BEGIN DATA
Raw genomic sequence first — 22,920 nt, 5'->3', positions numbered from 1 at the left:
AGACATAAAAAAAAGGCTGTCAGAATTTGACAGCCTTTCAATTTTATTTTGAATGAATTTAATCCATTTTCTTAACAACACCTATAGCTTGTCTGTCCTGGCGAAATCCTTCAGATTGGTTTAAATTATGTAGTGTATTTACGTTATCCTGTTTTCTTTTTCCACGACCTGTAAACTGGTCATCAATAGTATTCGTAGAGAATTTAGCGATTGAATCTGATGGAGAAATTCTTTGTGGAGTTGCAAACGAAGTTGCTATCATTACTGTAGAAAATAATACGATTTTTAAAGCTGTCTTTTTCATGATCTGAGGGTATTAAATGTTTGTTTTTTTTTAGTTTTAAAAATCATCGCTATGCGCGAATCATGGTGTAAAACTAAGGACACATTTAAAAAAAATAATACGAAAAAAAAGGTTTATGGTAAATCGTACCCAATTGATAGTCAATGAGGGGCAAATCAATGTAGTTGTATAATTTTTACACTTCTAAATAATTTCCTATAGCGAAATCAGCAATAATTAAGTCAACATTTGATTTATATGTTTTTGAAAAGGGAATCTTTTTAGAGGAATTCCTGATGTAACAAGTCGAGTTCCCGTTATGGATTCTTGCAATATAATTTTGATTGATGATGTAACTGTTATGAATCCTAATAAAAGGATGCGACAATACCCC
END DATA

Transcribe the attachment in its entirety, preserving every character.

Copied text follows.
Raw genomic sequence first — 22,920 nt, 5'->3', positions numbered from 1 at the left:
AGACATAAAAAAAAGGCTGTCAGAATTTGACAGCCTTTCAATTTTATTTTGAATGAATTTAATCCATTTTCTTAACAACACCTATAGCTTGTCTGTCCTGGCGAAATCCTTCAGATTGGTTTAAATTATGTAGTGTATTTACGTTATCCTGTTTTCTTTTTCCACGACCTGTAAACTGGTCATCAATAGTATTCGTAGAGAATTTAGCGATTGAATCTGATGGAGAAATTCTTTGTGGAGTTGCAAACGAAGTTGCTATCATTACTGTAGAAAATAATACGATTTTTAAAGCTGTCTTTTTCATGATCTGAGGGTATTAAATGTTTGTTTTTTTTTAGTTTTAAAAATCATCGCTATGCGCGAATCATGGTGTAAAACTAAGGACACATTTAAAAAAAATAATACGAAAAAAAAGGTTTATGGTAAATCGTACCCAATTGATAGTCAATGAGGGGCAAATCAATGTAGTTGTATAATTTTTACACTTCTAAATAATTTCCTATAGCGAAATCAGCAATAATTAAGTCAACATTTGATTTATATGTTTTTGAAAAGGGAATCTTTTTAGAGGAATTCCTGATGTAACAAGTCGAGTTCCCGTTATGGATTCTTGCAATATAATTTTGATTGATGATGTAACTGTTATGAATCCTAATAAAAGGATGCGACAATACCCC